Monthly Archives: July 2011

Finding existing connections to the database and closing them

So like my case, you also find SQL Server not following you instructions :-). If you have any existing connections to your database, SQL Server will not let you rename or do any Alter Database operations because it cannot get an exclusive lock on the DB until all connections are dropped or closed or in worse case KILLED.

1. To find all the existing connections to your database. Do the following.

  • Go to SQL Server Management Studio
  • Open up Query editor and type ‘Exec sp_who’ or ‘Exec sp_who2’. This will display all the processes/connections that SQL server is serving at that moment. These two are the system stored procedures within the master database. Also note that these two stored procedure uses [master].[sys].[sysprocesses] system view to retrieve necessary information. For details on the processes/connections you can directly retrieve records from this view by writing SELECT statement.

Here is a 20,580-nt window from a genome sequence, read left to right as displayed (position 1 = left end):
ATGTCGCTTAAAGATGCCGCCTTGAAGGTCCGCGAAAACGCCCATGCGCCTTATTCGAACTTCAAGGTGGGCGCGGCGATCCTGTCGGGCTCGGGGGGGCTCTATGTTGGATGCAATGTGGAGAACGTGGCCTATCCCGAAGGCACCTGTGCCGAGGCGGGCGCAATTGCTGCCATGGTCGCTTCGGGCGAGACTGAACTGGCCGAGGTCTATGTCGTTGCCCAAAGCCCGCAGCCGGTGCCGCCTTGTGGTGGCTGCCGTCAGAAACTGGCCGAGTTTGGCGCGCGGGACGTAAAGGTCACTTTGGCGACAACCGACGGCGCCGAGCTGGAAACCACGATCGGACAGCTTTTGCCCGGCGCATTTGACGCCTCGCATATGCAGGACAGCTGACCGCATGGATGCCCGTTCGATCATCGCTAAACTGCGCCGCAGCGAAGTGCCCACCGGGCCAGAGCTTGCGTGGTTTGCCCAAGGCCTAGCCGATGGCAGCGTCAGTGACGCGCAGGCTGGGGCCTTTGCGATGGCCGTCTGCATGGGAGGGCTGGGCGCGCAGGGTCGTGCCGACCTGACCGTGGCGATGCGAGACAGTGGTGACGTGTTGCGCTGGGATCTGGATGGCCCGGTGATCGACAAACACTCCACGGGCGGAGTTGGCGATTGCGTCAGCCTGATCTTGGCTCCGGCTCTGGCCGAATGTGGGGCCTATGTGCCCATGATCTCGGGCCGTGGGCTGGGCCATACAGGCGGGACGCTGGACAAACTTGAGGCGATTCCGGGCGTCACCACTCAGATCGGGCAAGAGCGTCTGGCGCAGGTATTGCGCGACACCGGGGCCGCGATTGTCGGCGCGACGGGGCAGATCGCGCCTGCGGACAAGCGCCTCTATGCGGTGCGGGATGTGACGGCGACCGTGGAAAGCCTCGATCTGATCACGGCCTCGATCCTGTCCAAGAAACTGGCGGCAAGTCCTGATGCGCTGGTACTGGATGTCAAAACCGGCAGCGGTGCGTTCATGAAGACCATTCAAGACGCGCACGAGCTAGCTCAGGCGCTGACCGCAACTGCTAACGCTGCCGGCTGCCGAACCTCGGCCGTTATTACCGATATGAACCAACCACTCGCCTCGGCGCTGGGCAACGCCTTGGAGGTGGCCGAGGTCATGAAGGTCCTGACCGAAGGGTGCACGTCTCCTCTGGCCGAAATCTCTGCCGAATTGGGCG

Execution of stored procedure will display something like below:

2. Now, Take the value of ‘spid’ against the database (dbname). Don’t forget to check the login and hostname, just in case you’re killing the right connection. Suppose I want to kill the connection associated with ‘tempdb’ database then the spid will be 10. Also, remember you can only delete user process not the system processes. tempdb is taken here only for the sake of example.

3. Now, you’ve the spid of the process/connection you want to kill. Now go to query editor and write ‘KILL <spid>’. In our case, it should be ‘KILL 10’. This will kill the process with spid 10.

While killing the process, if you get an error saying ‘Cannot use KILL to kill your own process.’ then make sure the status of the process is not ‘runnable’ when you executed the sp_who.

If you have number of connections to kill and you don’t want to go one-by-one then you can certainly write a script to do that for you.

Tagged